Helping our Children Get Top Grades
This article was provided by ‘You Can Do It’ Education.
Helping our children get top grades: Are we pushing our kids and expecting too much?
Parents who are enthusiastic and interested in their children’s education and achievement are wonderful. However, when our expectations for our kids are unrealistically high and our kids feel unable to achieve them, it can have a big, negative impact. Sadly, some parents like the ones in the illustration, communicate to their children that they are not satisfied with their child’s performance no matter how hard their child has tried and always want their child to finish on top…regardless of whether or not their child is capable of finishing #1. In today’s world, much is expected of the current generation of kids to grow to full potential, achieve and perform well. And as parents, it’s natural to want our kids to achieve their potential. But where is it written that parents should demand that their kids always achieve at the highest levels possible? When we do so, we do so at a cost…are we pushing our kids too hard and expecting too much in the achievement stakes?
What is the right amount of pressure – am I communicating excessive expectations?
As parents today, many of us will have heard of ‘tiger parenting’. Many tiger parents expect too much of their children and make it impossible for their children to measure up. Interestingly, a US study* found that although tiger parents do engage in positive parenting strategies, unlike supportive parents, tiger parents scored high on negative parenting dimensions. In debunking the myths of the benefits of tiger parenting, the study found that kids with supportive parents showed better developmental outcomes than those with tiger parents; children of easy-going parents showed better developmental outcomes than those with tiger parents; and children with harsh parents showed the worst developmental outcomes.
Tiger parenting and excessive parenting may work for some kids. It may do little harm and some good, but for other kids, it can be a slippery slope – they get the support up the hill, but when they do not achieve as their parents desire, they go sliding down the hill experiencing low self-esteem and hopelessness. And when you are sliding down the hill after taking a hit in the ‘ego,’ it is more difficult to pick yourself up and try harder. Almost all kids need encouragement and support combined with their parents communicating high and realistic expectations. When we communicate realistic expectations to our kids, it helps them internalise what is expected of them and motivates them to have a strong goal orientation for achievement. However, when we communicate unrealistic expectations, many young people, because they will struggle to achieve lofty heights, begin to feel inadequate and ultimately rebel.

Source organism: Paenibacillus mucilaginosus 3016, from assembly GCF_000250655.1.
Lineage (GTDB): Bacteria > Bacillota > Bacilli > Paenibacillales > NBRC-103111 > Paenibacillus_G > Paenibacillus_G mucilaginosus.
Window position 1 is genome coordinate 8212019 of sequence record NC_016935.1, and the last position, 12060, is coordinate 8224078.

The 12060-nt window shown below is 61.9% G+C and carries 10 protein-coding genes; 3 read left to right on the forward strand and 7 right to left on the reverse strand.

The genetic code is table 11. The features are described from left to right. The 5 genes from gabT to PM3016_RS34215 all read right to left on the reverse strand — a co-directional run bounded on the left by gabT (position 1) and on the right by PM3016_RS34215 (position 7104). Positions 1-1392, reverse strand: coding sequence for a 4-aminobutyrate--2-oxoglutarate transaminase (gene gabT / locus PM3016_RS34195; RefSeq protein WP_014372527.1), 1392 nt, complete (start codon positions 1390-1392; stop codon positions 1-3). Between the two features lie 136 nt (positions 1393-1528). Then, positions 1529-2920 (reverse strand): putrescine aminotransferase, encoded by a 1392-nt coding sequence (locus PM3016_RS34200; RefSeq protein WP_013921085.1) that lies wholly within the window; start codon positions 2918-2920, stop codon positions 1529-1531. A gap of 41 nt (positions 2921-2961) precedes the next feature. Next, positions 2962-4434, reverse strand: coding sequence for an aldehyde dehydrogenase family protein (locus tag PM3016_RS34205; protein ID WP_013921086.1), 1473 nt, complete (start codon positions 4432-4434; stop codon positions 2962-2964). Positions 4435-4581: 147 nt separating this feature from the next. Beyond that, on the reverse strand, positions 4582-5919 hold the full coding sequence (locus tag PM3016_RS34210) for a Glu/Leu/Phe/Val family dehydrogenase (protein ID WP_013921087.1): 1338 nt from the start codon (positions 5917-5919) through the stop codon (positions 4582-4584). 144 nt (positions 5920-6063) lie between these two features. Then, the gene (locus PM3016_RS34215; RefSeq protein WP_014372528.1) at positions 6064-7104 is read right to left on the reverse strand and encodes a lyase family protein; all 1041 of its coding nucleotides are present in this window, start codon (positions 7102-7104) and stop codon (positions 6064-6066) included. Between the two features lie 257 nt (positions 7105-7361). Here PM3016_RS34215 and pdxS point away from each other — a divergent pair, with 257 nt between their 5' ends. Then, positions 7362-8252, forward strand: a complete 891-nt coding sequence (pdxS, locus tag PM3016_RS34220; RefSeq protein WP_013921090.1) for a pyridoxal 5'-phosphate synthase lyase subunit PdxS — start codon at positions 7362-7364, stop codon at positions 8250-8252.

Achievement: The good and the bad
While accomplishment contributes to high levels of wellbeing, it’s worth knowing that there can be a downside to achievement. When children use their own or others’ achievements as a yardstick to measure their self-worth, when their achievement in comparison with that of their peers is used as a basis for self-evaluation and a source of ego gratification, then achievement is loud, noisy, and can be harmful to the development of their human spirit.
When children develop the fear of not achieving good grades in school because adults have failed to help them focus on the pleasures of trying and have graded them on ability rather than effort, curiosity, and involvement in learning, their quest for achievement can cause harm.
Yes, keep your kids tuned into achievement…
Generally, and there are exceptions of kids who are exceptionally self-motivated to achieve, we need to provide our kids with both pressure to do their best (not to be the best) and support and guidance for when they are not successful. In guiding our kids in the achievement stakes, tiger parenting and excessive expectations are likely to burn them out. Whatever our reason for excessive expectations, we need to know that it often produces an effect opposite from what was intended. Achievement is healthy and leads to happiness, to a sense of well-being and being alive. Yes, push when needed, but also know when to back off and allow achievement to happen.